Matthew Lee Robinson is an Australian composer, lyricist and writer living in New York.

 

With the assistance of the Australia Council Music Fellowship, he is busily working through a two-year calendar of events, generating new musical theatre works across Australia, USA and the UK. He’s just returned from Toronto developing his latest musical, Atlantis, which, along with his other production Happy People, was developed with mentorship from multi Grammy and Academy Award-winning composer/lyricist Stephen Schwartz, the Disney Theatrical Group, Manhattan Theatre Club and Ambassador Theatre Group. A dream creative endeavour that has Robinson flourishing on the International theatre scene, light years away from the average reality show that we met on. We asked him what 2015 has been like? The short answer: dedicated, hard work and the realisation of a dream.

TGW: How long has it been since you left Australia?
MR: I moved to NYC in late February. Washington Heights to be exact!

TGW: What was your main reason for heading to New York?
MR: The focus is creating new musicals, for which Broadway is clearly the centre of the universe. However, it’s also about the theatre culture that stems from it: the readings, workshops, concerts, theatres, events, cruise ships, theme parks and universities. A New York taxi driver once asked, “What do you do?” When I replied, he was thoroughly impressed and full of hearty congratulations. That says something about the city.

TGW: Do you have a big network there?
MR: Interestingly, I thought I did before I landed. I had fantastic relationships in some high end producing offices, but quickly realised you need friends you can call to talk about anything and everything. People move to New York to work, and work hard. Close friendships, as they should I suppose, take more time.

TGW: What do you miss most about home?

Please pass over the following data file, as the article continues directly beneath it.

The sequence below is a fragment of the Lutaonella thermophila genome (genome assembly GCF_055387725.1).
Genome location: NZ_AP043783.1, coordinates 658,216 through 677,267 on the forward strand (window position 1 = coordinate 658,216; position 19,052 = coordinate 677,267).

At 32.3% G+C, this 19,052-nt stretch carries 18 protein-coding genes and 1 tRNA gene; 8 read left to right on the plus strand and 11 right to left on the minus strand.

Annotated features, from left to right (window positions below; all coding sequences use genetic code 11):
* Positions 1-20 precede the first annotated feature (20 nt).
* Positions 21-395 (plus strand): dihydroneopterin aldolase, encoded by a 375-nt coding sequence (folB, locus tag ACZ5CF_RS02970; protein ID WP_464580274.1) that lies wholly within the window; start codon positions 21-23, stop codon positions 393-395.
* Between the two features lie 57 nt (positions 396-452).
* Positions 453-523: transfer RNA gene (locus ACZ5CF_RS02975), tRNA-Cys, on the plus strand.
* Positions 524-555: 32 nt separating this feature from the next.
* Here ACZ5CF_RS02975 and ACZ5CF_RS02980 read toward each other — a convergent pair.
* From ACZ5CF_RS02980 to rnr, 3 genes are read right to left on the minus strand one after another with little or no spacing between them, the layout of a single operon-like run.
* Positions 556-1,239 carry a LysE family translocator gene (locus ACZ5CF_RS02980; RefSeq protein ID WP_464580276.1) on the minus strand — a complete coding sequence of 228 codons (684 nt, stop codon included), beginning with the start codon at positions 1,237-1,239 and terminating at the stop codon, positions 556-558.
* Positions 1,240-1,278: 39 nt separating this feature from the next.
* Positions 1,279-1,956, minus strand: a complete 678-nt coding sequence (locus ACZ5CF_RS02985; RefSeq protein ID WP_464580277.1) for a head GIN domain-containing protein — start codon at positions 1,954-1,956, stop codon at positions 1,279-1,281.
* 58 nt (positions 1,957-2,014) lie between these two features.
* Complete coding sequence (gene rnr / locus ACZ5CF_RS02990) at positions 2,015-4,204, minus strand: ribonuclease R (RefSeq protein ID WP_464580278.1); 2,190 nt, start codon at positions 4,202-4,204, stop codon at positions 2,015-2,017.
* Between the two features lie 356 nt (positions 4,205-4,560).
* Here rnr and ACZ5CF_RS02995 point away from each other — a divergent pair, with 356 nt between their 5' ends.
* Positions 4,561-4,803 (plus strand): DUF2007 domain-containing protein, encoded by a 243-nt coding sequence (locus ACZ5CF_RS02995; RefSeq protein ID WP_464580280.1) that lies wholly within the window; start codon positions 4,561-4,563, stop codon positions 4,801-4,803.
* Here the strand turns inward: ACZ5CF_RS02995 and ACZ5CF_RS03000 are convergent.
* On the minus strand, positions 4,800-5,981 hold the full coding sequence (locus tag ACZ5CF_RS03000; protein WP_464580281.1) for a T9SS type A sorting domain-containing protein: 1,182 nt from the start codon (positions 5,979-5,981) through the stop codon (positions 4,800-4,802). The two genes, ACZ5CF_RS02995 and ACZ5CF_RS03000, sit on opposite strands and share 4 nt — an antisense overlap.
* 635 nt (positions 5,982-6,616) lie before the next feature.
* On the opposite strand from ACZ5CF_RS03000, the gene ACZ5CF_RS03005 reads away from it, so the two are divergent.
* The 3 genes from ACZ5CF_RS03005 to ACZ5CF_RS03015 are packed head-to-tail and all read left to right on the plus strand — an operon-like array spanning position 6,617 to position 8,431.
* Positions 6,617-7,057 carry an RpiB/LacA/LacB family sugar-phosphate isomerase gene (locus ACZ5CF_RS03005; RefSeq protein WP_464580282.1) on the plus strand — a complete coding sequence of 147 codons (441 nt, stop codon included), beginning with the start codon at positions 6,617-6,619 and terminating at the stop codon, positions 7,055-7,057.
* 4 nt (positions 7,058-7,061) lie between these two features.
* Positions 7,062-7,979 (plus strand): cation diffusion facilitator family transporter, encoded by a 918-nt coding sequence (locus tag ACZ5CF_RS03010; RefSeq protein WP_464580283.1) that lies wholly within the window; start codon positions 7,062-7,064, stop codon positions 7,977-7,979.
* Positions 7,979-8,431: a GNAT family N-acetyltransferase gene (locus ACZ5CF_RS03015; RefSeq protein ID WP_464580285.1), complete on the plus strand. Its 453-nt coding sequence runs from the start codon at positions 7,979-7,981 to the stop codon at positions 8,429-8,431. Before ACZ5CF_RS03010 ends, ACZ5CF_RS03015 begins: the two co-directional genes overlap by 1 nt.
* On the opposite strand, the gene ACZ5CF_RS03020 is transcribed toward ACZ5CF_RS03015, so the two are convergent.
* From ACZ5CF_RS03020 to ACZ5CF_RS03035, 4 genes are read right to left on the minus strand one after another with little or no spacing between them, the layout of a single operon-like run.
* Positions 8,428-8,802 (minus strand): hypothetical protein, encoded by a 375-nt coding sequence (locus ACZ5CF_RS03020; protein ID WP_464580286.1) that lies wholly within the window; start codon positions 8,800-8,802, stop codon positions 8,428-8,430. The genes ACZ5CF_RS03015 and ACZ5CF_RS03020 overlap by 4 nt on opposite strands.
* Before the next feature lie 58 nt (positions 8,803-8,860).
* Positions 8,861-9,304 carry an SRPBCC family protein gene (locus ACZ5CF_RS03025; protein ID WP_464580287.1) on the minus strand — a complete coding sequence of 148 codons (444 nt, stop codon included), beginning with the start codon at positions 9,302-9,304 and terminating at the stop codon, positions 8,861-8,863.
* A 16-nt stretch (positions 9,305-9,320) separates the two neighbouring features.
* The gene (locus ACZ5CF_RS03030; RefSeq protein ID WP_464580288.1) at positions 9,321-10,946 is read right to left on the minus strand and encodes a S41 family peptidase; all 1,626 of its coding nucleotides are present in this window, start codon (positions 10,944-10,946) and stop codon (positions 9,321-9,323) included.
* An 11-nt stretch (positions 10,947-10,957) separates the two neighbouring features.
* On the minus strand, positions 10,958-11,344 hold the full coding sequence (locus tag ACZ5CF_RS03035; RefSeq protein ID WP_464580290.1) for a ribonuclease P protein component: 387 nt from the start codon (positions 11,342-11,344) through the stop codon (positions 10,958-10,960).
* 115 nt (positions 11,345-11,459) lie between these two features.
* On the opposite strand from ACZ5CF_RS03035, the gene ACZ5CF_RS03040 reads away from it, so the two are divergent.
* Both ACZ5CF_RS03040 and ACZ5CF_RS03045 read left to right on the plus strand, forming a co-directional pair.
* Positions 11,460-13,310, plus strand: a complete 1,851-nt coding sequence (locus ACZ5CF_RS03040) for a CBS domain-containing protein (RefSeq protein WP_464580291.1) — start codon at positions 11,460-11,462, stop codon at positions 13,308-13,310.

MR: I miss the space. Wherever you are in Australia, you get the sense you can take a deep breath and sit for a moment. Space, and seating, are at a premium over here.

TGW: What’s been your favourite thing/highlights moving to the States?
MR: It’s called the land of opportunity for a reason. I’m rapturously motivated, which suits the U.S.!

TGW: What’s been your biggest challenge?
MR: Realising that just because it’s a Western, English-speaking country doesn’t mean it’s culturally the same. There are subtle, critical differences which are easier to adjust to once you pick them out.

“Just because it’s a Western, English-speaking country doesn’t mean it’s culturally the same. There are subtle, critical differences which are easier to adjust to once you pick them out.”

 

TGW: Do you have any advice for other Australians looking to make a move to New York?
MR: Take a trip over a few times beforehand and understand the lay of the land. Find your people. If you’re an artist, gather everything along the way that proves you’re exceptionally gifted: articles, prizes, proof of being a judge in your field, YouTube screen snapshots. Americans have a chuckle when they hear I had to prove to immigration I was an ‘Alien of Extraordinary Ability’.

TGW: Do you call it home, for now?
MR: I certainly do. You can’t be backwards in coming forwards.

TGW: You recently came back for a very special engagement? Did it feel like you were coming home, or leaving home?
MR: Good question! It did feel like I was coming home (to Australia), but I’m very aware my future lies in the U.S. right now.

“Americans have a chuckle when they hear I had to prove to immigration I was an ‘Alien of Extraordinary Ability’.”

 

TGW: What’s next for you?  What have you been working on?

MR: I’m continuing to develop my current musicals Atlantis and Happy People, fleshing out ideas for two new musicals, and starting to cast my upcoming November concert, as part of the Broadway’s Future Songbook Series at Lincoln Center’s New York Public Library for the Performing Arts. Onwards and upwards!

New York based composer, lyricist and book writer Matthew Lee Robinson has won the UTAS Stephen Schwartz Songwriting Award, the Pratt Prize for Music Theatre, the Gilbert Spottiswood Churchill Fellowship, the $100,000 Australia Council Music Fellowship and been nominated for a Helpmann Award for Best New Australian Work.

Photography by Aaron Williams.

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